Many of the Cubans who have arrived in the U.S. since 1992 are not real “refugees”according to the definition of that term by the United Nations:
“A refugee is someone who has been forced to flee his or her country because of persecution, war, or violence. A refugee has a well-founded fear of persecution for reasons of race, religion, nationality, political opinion or membership in a particular social group. Most likely, they cannot return home or are afraid to do so.”
Cuban “refugees” who travel to Cuba regularly loaded with gifts or send billions of dollars to Cuba constantly –knowing that their remittances are helping the regime they ostensibly fear — obviously do not meet these criteria.
Yet, these phony “refugees” — call them yo-yo Cubans — receive all sorts of benefits from the U.S. government (U.S. taxpayers).
Meditation of the day: how many meanings can you find in the yo-yo metaphor ?
The yo-yo gravy train may soon be derailed. That derailment may turn out to be one of the top acts of the Normalization Circus, and one of the very few that make any sense.
From The Examiner:
Cubans exploit US taxpayers with Cold War era benefits
Last year more than 51,000 Cubans came to America. Sixty-eight percent flew to a Central American country or Mexico under the guise of tourism and made their way to the Mexican border at Laredo, Texas. Once in the border city, the Cubans walked across the international bridge, presented their passports and claimed to be refugees.
Under the 1966 Cuban Adjustment Act or “wet foot dry foot” crossing into the US is easy and lucrative for the self-proclaimed refugees.
Some of those “lucrative” benefits include:
• Immediate eligibility for welfare
• Food stamps
• Supplemental Security Income or SSI
• Cash assistance for impoverished seniors and disabled younger people
• Job training
• Language classes
• Subsidized child care
Jessica Vaughan of the Center for Immigration Studies described the program “As long as they can establish they are Cuban, they are released into the United States and immediately have access to refugee resettlement grants and welfare benefits. They get for starters $1,800 resettlement grant, they are allowed to get food stamps, temporary aid to needy families, they get job training, language classes, subsidized child care, health benefits.” (watch entire interview here)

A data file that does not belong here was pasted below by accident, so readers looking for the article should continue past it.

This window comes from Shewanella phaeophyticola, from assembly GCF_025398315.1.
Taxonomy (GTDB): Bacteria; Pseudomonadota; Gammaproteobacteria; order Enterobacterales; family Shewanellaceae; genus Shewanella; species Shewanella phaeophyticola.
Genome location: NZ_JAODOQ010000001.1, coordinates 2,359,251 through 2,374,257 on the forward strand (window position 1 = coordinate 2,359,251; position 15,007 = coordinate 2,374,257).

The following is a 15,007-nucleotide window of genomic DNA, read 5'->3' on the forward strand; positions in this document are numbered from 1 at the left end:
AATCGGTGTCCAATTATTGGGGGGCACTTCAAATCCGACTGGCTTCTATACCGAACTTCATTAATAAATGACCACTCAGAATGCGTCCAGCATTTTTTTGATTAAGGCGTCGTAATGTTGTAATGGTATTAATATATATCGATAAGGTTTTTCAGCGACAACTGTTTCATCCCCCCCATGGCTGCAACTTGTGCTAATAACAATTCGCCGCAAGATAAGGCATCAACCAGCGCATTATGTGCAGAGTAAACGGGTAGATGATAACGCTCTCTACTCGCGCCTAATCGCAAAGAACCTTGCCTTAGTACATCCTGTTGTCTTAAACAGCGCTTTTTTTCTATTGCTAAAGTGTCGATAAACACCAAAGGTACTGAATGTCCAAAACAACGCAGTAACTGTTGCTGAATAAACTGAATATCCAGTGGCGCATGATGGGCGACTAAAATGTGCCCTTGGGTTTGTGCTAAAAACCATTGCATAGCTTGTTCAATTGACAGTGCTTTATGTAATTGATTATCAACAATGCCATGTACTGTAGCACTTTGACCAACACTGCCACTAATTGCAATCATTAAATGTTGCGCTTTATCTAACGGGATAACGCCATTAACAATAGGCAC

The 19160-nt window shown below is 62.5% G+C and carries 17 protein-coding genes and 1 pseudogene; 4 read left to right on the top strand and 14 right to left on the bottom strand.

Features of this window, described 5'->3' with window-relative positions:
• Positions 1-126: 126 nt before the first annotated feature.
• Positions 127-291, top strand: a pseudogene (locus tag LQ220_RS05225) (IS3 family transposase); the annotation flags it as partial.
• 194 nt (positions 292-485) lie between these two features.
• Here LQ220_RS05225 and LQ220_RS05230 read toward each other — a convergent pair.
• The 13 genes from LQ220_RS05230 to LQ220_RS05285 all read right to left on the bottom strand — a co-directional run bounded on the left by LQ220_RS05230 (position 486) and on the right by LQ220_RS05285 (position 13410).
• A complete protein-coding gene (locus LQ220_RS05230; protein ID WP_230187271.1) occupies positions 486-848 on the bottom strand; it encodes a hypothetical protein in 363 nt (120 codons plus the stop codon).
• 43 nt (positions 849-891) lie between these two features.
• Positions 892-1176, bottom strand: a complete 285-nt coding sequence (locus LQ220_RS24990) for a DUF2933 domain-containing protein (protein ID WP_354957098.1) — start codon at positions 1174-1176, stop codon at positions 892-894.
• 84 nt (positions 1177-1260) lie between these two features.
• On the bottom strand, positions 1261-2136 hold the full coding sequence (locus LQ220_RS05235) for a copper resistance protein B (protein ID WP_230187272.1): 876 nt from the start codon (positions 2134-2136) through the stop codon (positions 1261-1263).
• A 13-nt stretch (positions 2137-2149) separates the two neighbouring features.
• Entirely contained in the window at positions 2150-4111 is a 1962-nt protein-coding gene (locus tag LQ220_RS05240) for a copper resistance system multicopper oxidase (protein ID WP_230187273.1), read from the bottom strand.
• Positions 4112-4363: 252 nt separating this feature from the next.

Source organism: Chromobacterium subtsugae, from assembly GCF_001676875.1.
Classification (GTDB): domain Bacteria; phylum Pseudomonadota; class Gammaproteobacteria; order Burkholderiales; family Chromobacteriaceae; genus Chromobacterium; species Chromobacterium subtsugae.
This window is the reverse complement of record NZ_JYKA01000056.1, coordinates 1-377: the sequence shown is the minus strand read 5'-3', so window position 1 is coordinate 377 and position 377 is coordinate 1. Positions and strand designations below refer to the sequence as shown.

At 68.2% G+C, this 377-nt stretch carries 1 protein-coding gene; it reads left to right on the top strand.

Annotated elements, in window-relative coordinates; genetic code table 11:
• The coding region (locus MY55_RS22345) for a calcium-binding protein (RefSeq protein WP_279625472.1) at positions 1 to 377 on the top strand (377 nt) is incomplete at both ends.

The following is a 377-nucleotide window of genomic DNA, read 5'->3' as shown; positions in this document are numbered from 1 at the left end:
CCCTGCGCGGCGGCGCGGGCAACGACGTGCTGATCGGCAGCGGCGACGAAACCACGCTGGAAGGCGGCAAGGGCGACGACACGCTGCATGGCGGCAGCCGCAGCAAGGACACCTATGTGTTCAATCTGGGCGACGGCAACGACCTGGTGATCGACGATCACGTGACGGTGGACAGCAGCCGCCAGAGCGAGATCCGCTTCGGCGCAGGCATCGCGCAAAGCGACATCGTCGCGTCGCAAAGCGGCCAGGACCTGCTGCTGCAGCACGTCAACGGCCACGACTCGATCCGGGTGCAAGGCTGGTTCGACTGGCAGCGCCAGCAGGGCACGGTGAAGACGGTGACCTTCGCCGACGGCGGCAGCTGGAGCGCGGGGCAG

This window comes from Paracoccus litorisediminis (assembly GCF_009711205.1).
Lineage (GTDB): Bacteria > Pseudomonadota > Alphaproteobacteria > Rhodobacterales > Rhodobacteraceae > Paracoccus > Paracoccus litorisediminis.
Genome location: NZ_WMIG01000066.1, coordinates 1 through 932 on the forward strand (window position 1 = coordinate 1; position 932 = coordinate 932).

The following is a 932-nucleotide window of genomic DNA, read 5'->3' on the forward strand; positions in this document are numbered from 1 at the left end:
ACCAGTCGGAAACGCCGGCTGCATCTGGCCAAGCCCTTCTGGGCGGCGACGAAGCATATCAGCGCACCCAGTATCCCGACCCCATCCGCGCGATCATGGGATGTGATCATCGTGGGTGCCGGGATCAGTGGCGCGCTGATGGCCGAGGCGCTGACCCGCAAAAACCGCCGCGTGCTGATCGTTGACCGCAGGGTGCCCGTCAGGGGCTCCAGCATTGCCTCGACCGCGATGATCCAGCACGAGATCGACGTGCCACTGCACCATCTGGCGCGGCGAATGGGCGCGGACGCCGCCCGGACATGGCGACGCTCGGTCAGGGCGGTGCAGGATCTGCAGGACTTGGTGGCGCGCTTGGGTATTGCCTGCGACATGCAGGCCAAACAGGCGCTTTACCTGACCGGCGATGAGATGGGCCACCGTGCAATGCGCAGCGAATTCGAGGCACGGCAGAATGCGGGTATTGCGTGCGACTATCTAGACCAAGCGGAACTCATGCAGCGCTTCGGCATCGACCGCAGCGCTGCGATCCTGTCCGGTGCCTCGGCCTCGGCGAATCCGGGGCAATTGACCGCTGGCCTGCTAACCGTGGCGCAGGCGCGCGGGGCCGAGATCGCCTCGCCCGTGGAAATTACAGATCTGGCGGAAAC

All other “legal” immigrants are barred from collecting aid for their first five years. Plus, Cuban defectors who make it to the US can apply for a green card after one year. The generous Cuban benefits and perks are not sitting well with some lawmakers.
“We are seeing an influx of Cubans at the Texas-Mexico border who are immediately admitted to this country and have an extremely fast pathway to citizenship.” Congressman Blake Farenthol (R-TX) said in a statement. “With President Obama restoring diplomatic relations with Cuba, the immigration preferential treatment given to Cubans … no longer makes sense.”
Fellow Texas lawmaker Democrat Henry Cuellar (D-TX) pointed out the 1966 Act is outdated and needs to be changed. The Texans see thousands of illegal immigrants cross into their town. “You want to get to Mexico and then come through Laredo and that’s the port, for some reason Laredo has become the new port of entry for Cubans that used to come through (sic) the water,” Cuellar argued.
“The continued number of Cubans are coming to the United States where they get preferential treatment under that law…In my opinion it should be revisited and changed because why are we giving preference to Cubans with all do respect when we get Mexicans and Central Americans and anybody else we get them and we deport them.”
Read the whole article HERE